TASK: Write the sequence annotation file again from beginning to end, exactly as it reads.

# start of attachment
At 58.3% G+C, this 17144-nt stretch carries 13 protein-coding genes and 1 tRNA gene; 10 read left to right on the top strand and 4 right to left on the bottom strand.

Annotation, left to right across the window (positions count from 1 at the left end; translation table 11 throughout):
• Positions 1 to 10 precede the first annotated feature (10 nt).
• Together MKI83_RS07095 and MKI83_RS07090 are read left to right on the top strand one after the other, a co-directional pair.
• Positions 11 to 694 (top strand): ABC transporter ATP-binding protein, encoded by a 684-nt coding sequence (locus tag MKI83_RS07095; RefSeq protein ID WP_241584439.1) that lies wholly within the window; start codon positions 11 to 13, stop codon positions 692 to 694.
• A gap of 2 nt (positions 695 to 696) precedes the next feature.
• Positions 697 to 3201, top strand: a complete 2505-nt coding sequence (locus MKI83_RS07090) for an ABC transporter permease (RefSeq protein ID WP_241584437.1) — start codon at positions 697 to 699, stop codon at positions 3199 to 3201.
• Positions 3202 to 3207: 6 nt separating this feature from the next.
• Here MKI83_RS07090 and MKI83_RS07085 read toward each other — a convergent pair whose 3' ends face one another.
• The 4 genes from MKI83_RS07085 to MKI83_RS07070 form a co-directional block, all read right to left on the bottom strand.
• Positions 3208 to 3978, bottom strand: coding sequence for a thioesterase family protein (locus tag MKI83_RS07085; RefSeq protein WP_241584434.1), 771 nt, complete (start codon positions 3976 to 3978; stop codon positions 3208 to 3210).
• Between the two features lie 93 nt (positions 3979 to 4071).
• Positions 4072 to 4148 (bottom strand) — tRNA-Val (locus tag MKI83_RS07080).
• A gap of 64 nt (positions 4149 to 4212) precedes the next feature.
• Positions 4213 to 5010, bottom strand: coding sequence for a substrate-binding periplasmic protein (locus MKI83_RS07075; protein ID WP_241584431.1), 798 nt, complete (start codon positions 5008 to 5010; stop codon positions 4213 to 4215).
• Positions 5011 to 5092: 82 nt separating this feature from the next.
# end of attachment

At 58.3% G+C, this 17144-nt stretch carries 13 protein-coding genes and 1 tRNA gene; 10 read left to right on the top strand and 4 right to left on the bottom strand.

Annotation, left to right across the window (positions count from 1 at the left end; translation table 11 throughout):
• Positions 1 to 10 precede the first annotated feature (10 nt).
• Together MKI83_RS07095 and MKI83_RS07090 are read left to right on the top strand one after the other, a co-directional pair.
• Positions 11 to 694 (top strand): ABC transporter ATP-binding protein, encoded by a 684-nt coding sequence (locus tag MKI83_RS07095; RefSeq protein ID WP_241584439.1) that lies wholly within the window; start codon positions 11 to 13, stop codon positions 692 to 694.
• A gap of 2 nt (positions 695 to 696) precedes the next feature.
• Positions 697 to 3201, top strand: a complete 2505-nt coding sequence (locus MKI83_RS07090) for an ABC transporter permease (RefSeq protein ID WP_241584437.1) — start codon at positions 697 to 699, stop codon at positions 3199 to 3201.
• Positions 3202 to 3207: 6 nt separating this feature from the next.
• Here MKI83_RS07090 and MKI83_RS07085 read toward each other — a convergent pair whose 3' ends face one another.
• The 4 genes from MKI83_RS07085 to MKI83_RS07070 form a co-directional block, all read right to left on the bottom strand.
• Positions 3208 to 3978, bottom strand: coding sequence for a thioesterase family protein (locus tag MKI83_RS07085; RefSeq protein WP_241584434.1), 771 nt, complete (start codon positions 3976 to 3978; stop codon positions 3208 to 3210).
• Between the two features lie 93 nt (positions 3979 to 4071).
• Positions 4072 to 4148 (bottom strand) — tRNA-Val (locus tag MKI83_RS07080).
• A gap of 64 nt (positions 4149 to 4212) precedes the next feature.
• Positions 4213 to 5010, bottom strand: coding sequence for a substrate-binding periplasmic protein (locus MKI83_RS07075; protein ID WP_241584431.1), 798 nt, complete (start codon positions 5008 to 5010; stop codon positions 4213 to 4215).
• Positions 5011 to 5092: 82 nt separating this feature from the next.